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Re: What is an RDF Query?

From: Sandro Hawke <sandro@w3.org>
Date: Tue Sep 11 09:12:15 2001
Message-Id: <200109111309.f8BD9HB03139@wadimousa.hawke.org>
To: pat hayes <phayes@ai.uwf.edu>
cc: "Eric Prud'hommeaux" <eric@w3.org>, www-rdf-rules@w3.org

> <joke> The syntax of RQF could be identical to that of N-triples 
> except that an RQF document must end with a literal of the form 
> [Canadian: ", eh?"] [US: ", right?"], etc.
> </joke>

very funny.  :-)

> The processing appropriate to RQF would be somewhat different from 
> that for RDF. In particular, anonNodes in RQF documents would have to 
> be treated as genuine variables which can be bound to values at run 
> time, as discussed in section 3. A unification process which binds an 
> RQF variable to an RDF uriref or anonNode would be a central part of 
> the machinery for linking RDF assertions to the RQF queries which 
> they entail.

I don't see anything terribly wrong with having multiple formats and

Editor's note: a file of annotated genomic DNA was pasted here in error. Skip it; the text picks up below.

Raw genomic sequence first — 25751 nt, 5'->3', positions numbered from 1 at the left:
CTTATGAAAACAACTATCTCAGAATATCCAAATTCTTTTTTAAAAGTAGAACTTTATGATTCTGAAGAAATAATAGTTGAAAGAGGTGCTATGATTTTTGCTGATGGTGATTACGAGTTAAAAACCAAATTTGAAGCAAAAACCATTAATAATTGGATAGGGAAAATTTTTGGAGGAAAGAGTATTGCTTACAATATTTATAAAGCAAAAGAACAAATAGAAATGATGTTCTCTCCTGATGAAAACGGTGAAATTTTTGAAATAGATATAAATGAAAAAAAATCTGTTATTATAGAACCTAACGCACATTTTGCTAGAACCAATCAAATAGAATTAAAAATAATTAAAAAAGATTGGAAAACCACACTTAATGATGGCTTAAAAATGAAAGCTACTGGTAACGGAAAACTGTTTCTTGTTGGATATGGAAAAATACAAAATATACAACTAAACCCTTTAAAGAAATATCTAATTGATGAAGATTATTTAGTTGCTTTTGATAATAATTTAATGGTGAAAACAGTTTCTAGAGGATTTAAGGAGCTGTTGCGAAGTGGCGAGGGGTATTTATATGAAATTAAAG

protocols (such as for assertion and query), but would you agree we
could do it all with assertions?

Instead of being able to make assertions
      "Ralph is in his office."

and make queries
      "Is Ralph is in his office?"

and maybe make weak assertions (or I dunno what-all)
      (I suspect that) "Ralph is in his office."

we could just use assertions for everything:
       "Ralph is in his office."
       "I want to know whether Ralph is in his office."
       "I suspect that Ralph is in his office."

Of course this requires a vocabulary (ontology) for expressing wanting
to know things (queries) and suspecting things (weak assertions) or
whatever.   

But as to existential variables: yes, if we can't get existential
variables in the basic assertion language, then we'll need a much more
contorted vocabulary to describe queries, and it might be better to go
with a query language as you suggest.

    -- sandro
Received on Tuesday, 11 September 2001 09:12:15 GMT

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